Eating raw fruit and vegetables can have positive impact on mental health

fruit, vegetables, study
25/04/2018 - 10:23
Raw fruit and vegetables may be better for your mental health than cooked, canned and processed fruit and vegetables, according to research from the University of Otago, reports James Callery.

The results showed that the consumption of raw fruits and vegetables significantly outperformed cooked, canned or processed forms in terms of reducing mental health issues.

The top 10 raw foods found to be related to better mental health were: carrots, bananas, apples, dark leafy greens like spinach, grapefruit, lettuce, citrus fruits, fresh berries, cucumber, and kiwifruit.

The study notes that while it is clear that there is a relationship between fruit and vegetable intake and mental health, it is still unknown whether the ways that fruits and vegetables are prepared and consumed might have distinctly different effects on mental health.

Sarah Coe, nutrition scientist at British Nutrition Foundation, said: “Some raw vegetables, for example salads, are good choices to include in a healthy, balanced diet but what’s more important is to include a large amount and variety of vegetables whether cooked or raw, as these foods are all sources of fibre and provide lots of essential vitamins and minerals.”

The study comprised 422 adults aged 18–25, living in New Zealand and the United States. They were screened for symptoms of mental illness.

Scientists also took into account participants’ exercise habits, overall diet, existing health conditions, ethnicity, gender and socioeconomic status.

The study said that raw fruits and vegetables may provide greater levels of micronutrients than processed fruits and vegetables, which could explain their stronger association with improved mental well-being.

Previous research has shown that people who eat more fruits and vegetables also have a higher likelihood of optimal mental states, such as greater happiness, positive mood life satisfaction and socio-emotional flourishing. Higher intakes of fruit and vegetables are associated with increasingly higher mental health scores.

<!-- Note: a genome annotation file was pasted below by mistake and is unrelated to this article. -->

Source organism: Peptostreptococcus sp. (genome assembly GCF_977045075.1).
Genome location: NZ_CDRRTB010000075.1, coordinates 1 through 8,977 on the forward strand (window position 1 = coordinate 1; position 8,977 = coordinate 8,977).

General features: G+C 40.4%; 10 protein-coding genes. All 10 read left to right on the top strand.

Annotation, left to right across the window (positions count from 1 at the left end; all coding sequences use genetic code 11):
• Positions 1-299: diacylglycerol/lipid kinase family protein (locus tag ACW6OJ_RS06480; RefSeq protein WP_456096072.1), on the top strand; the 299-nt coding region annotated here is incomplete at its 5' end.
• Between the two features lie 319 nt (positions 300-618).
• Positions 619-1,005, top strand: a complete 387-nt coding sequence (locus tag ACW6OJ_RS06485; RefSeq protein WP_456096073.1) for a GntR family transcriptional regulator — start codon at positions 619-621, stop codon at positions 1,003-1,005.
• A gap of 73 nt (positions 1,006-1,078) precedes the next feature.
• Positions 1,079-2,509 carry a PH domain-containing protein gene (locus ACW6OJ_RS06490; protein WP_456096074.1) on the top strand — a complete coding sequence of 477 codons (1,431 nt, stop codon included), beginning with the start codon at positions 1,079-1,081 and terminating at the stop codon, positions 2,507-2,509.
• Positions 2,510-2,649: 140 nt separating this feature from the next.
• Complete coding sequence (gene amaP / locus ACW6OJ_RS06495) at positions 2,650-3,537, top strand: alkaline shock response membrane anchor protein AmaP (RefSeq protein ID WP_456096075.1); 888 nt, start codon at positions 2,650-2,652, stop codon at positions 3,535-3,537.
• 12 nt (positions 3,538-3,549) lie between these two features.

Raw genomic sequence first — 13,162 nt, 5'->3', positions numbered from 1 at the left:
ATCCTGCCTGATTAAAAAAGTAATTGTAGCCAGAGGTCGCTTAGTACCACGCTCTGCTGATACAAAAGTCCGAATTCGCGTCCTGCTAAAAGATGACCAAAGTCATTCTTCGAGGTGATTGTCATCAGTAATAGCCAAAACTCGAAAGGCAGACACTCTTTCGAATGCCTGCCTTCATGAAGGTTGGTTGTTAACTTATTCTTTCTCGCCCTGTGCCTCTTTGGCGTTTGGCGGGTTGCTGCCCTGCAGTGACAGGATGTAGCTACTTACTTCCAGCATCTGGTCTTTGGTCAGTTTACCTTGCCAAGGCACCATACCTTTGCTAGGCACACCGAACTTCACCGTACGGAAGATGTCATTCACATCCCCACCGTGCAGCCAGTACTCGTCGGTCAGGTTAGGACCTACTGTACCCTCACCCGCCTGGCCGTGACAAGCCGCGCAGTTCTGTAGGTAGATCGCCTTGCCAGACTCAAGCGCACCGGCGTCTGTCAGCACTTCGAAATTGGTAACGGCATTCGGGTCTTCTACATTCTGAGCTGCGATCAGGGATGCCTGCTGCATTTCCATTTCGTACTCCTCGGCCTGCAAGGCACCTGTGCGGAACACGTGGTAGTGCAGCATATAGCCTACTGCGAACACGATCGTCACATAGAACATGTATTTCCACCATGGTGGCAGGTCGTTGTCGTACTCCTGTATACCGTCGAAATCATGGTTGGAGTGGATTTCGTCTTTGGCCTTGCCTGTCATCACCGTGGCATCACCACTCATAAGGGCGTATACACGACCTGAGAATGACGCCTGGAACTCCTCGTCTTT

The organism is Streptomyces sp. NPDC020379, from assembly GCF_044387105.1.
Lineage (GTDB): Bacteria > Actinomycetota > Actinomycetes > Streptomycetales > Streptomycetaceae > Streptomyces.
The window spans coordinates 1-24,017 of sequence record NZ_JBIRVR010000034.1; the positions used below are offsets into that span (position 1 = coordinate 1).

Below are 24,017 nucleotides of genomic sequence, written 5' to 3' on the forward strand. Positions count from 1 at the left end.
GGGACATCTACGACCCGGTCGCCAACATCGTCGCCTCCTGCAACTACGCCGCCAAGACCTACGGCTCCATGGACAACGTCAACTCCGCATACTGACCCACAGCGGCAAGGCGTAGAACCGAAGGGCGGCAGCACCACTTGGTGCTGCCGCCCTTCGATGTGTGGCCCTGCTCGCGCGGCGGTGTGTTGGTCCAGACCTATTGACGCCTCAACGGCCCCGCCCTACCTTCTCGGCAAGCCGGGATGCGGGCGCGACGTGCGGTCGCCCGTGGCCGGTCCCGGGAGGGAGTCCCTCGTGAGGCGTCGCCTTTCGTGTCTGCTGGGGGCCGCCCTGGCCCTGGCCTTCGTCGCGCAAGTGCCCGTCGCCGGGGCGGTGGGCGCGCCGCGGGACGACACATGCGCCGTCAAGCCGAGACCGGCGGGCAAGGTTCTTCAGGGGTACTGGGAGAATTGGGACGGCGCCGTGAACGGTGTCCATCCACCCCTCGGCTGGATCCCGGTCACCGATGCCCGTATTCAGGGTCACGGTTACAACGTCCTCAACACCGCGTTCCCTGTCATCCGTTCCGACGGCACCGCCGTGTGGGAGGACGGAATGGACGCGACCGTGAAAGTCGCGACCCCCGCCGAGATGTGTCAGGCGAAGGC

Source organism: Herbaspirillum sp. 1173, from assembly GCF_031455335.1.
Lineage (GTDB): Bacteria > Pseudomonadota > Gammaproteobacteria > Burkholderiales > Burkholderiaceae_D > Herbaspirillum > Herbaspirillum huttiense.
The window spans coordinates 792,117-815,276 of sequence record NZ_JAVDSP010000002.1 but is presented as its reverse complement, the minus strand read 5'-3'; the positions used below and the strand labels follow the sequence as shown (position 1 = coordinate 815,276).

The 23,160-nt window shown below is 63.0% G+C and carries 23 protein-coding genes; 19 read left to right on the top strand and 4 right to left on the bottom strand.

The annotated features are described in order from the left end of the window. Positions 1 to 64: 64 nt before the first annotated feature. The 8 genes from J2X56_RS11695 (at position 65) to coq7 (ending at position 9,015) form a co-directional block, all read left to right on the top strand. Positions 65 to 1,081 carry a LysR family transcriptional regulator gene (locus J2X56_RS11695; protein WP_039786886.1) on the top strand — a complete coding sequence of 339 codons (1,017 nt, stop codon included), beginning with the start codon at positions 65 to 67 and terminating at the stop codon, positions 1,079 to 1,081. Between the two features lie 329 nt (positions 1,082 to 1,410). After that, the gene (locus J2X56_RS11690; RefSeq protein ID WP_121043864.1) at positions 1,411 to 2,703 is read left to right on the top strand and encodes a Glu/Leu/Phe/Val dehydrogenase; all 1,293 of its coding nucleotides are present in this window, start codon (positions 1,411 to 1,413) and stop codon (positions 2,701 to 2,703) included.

The study also cites previous research that suggests positive mood states can also shift people toward healthier food choices and negative mood states such as stress can shift people toward unhealthier food choices and overeating.

The cooking and processing of fruit and vegetables has the potential to diminish nutrient levels. Water-soluble nutrients such as vitamin C and B, found in foods such as spinach and green beans, are particularly vulnerable to heat degradation. Some evidence also suggests that cooking can reduce the quantity and activity of antioxidants, according to the study.

Coe added: “Cooking some fruit and vegetables (for example tomatoes and carrots) can make certain nutrients more available for the body to absorb when the food passes through the gut. But how you cook them is important – to keep as much of the heat-sensitive vitamins as possible, lightly cook vegetables by steaming or microwaving. Avoid deep frying or adding butter or salt during cooking.

“In terms of nutrients and mood, health claims have been approved for use in the EU for some vitamins and minerals in relation to psychological and cognitive functions (e.g. mental performance, tiredness). One of these nutrients is the B vitamin folate, which is found in some vegetables. Whilst deficiency in these nutrients could affect mood, it is not the case that eating large quantities of these nutrients will promote better mood.”

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